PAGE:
Lots of Sex May Prevent Erectile Dysfunction
Whole Grains, Bran May Fight Hypertension in Men
MENTAL HEALTH
Love Hormone May Ease Discussion of Painful Topics
Drink Away Dementia?
Worries About Weight Are Tied to Teen Suicide Tries
PAIN
Are We Exercising Pain Away? Not So Much.
Acupuncture, Real or Fake, Eases Back Pain
Tai Chi May Help Ease Fibromyalgia
PHYSICAL THERAPY
PREGNANCY
Yoga's Benefits Outweigh Risks for Pregnant Women
Music of Mozart Soothes the Preemie Baby
For Baby and Mom Alike, Breast-Feeding May Be Best
SENIORS
Fitness Fades Fast After 45
Common Antioxidant Might Slow Parkinson's
Friends, Not Grandkids, Key to Happy Retirement
SEXUAL HEALTH
SLEEP DISORDERS
Pay Attention to Signs That Say You're Too Fatigued to Drive
Moderate Aerobics May Ease Insomnia Symptoms
Better Sleep, Grades Seem to Go Up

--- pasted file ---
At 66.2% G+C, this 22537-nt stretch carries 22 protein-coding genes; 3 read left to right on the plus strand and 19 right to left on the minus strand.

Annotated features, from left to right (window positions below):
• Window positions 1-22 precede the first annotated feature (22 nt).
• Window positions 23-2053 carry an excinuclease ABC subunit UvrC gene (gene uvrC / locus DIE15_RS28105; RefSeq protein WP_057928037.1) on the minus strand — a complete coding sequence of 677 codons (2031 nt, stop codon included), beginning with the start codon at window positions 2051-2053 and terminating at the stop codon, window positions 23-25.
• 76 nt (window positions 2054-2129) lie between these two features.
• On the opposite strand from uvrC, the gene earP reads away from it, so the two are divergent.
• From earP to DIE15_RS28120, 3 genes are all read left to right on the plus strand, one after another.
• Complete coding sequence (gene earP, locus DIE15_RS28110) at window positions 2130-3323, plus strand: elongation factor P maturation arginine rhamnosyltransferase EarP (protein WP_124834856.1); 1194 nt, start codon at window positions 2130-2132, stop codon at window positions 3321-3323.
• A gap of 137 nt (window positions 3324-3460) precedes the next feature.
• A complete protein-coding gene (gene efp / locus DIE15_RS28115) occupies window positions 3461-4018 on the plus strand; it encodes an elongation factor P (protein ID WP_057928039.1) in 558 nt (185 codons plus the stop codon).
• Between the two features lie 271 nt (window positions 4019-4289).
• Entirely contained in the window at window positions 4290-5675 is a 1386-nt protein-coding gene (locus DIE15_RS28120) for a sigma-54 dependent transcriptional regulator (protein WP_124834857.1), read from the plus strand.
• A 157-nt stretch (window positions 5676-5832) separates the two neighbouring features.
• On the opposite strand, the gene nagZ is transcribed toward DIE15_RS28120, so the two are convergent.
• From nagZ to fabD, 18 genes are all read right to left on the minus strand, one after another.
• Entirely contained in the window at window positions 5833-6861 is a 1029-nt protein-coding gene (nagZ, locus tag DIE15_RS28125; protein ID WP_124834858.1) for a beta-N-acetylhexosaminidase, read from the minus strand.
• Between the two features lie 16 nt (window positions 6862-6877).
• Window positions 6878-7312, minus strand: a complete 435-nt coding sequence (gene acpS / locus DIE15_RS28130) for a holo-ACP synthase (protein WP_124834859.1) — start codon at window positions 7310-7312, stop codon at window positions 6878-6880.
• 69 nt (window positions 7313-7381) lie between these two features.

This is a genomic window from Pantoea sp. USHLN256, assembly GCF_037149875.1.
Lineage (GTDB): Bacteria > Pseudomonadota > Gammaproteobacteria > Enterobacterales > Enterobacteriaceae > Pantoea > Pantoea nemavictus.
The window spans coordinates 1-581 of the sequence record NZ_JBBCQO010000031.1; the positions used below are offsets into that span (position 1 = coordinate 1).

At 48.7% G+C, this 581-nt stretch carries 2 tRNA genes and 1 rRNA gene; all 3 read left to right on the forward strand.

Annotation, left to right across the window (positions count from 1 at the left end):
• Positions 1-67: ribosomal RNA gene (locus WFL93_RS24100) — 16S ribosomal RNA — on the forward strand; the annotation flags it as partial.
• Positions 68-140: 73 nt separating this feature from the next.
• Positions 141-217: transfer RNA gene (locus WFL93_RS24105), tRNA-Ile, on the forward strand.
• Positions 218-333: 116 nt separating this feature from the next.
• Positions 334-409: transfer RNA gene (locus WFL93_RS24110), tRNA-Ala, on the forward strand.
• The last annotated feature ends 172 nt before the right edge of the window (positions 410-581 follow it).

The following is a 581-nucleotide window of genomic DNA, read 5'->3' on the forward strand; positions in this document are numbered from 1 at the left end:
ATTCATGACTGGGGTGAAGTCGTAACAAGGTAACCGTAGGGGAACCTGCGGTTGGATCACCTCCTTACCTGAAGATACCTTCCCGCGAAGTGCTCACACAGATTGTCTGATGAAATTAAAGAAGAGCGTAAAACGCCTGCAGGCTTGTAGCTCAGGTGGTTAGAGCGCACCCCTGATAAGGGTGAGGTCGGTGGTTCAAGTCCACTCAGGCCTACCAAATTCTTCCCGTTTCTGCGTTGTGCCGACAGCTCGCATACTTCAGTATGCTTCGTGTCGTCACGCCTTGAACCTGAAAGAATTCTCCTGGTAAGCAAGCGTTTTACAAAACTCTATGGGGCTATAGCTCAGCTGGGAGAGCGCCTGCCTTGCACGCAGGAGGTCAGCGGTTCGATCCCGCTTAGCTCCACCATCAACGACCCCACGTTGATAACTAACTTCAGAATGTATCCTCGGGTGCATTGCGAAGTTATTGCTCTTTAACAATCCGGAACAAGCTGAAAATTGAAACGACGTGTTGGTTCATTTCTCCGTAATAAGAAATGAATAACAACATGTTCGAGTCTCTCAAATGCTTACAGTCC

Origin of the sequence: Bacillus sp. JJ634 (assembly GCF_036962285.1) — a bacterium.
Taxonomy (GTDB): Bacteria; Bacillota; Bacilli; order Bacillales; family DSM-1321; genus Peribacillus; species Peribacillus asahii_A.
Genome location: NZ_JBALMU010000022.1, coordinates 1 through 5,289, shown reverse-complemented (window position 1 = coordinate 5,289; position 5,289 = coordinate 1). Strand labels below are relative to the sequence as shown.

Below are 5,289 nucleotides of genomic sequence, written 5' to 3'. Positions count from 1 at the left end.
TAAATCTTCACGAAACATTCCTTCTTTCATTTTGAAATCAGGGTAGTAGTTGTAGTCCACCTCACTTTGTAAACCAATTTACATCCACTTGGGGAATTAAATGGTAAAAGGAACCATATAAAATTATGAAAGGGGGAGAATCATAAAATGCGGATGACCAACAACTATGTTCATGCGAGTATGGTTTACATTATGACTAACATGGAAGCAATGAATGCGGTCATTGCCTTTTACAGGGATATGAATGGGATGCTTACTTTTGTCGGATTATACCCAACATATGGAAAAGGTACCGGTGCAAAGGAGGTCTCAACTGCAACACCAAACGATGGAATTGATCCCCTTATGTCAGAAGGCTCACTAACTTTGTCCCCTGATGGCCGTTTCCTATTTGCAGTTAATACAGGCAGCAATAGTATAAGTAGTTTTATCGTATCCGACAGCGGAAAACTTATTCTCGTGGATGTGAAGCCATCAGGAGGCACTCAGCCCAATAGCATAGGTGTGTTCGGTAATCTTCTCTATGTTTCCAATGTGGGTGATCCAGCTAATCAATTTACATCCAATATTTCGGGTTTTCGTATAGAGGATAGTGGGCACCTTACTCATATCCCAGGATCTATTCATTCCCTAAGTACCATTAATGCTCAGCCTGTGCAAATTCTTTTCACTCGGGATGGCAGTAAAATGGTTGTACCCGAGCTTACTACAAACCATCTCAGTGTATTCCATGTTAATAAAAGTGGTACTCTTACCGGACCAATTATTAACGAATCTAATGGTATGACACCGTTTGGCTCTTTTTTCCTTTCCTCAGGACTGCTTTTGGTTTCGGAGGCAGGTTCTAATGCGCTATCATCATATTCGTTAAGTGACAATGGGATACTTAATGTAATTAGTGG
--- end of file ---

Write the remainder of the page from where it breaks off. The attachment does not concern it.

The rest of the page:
WOMEN'S HEALTH
Active Young Women Need Calcium, Vitamin D
Prenatal Stress May Boost Baby's Asthma Risk
Heart Defects in Newborns Linked to Antidepressants
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Exercising Throat Muscles May Relieve Sleep Apnea

FRIDAY, May 8 (HealthDay News) -- Tongue and throat exercises may help people with mild to moderate obstructive sleep apnea (OSA) find relief, a new report says.

A three-month program helped reduce OSA severity by 40 percent in the test subjects and improved symptoms such as low oxygen saturation levels in blood, sleepiness, snoring and poor sleep quality, according to the findings in the second issue for May of the American Journal of Respiratory and Critical Care Medicine. Of the 10 moderate OSA sufferers who did the exercises, eight were reclassified afterward as having only a mild condition and two were upgraded to having no OSA.